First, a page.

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A pedestal (from French piédestal, Italian piedistallo 'foot of a stall') or plinth is a support at the bottom of a statue, vase, column, or certain altars. Smaller pedestals, especially if round in shape, may be called socles. In civil engineering, it is also called basement. The minimum height of the plinth is usually kept as 45 cm (for buildings). It transmits loads from superstructure to the substructure and acts as the retaining wall for the filling inside the plinth or raised floor.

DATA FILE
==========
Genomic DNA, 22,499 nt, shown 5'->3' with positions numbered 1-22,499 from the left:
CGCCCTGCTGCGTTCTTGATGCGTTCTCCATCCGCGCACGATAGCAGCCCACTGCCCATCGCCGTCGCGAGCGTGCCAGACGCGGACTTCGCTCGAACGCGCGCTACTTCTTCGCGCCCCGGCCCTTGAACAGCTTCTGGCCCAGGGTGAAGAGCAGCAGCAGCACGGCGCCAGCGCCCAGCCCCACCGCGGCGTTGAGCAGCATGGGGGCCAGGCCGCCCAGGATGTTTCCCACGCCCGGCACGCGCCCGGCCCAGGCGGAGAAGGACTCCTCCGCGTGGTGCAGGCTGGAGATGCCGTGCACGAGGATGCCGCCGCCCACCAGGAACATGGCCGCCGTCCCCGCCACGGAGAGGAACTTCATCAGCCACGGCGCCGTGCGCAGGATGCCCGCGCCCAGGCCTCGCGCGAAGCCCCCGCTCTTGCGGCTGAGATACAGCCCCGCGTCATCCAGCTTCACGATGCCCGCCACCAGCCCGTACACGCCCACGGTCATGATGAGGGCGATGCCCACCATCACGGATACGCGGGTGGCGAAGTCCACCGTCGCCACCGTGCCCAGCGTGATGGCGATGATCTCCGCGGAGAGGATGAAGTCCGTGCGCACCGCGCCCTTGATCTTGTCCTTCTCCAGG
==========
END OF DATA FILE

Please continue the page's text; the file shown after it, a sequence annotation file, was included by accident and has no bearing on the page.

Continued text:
In sculpting, the terms base, plinth, and pedestal are defined according to their subtle differences. A base is defined as a large mass that supports the sculpture from below. A plinth is defined as a flat and planar support which separates the sculpture from the environment. A pedestal, on the other hand, is defined as a shaft-like form that raises the sculpture and separates it from the base.
An elevated pedestal or plinth that bears a statue, and which is raised from the substructure supporting it (typically roofs or corniches), is sometimes called an acropodium. The term is from Greek ἄκρος ákros 'topmost' and πούς poús (root ποδ- pod-) 'foot'.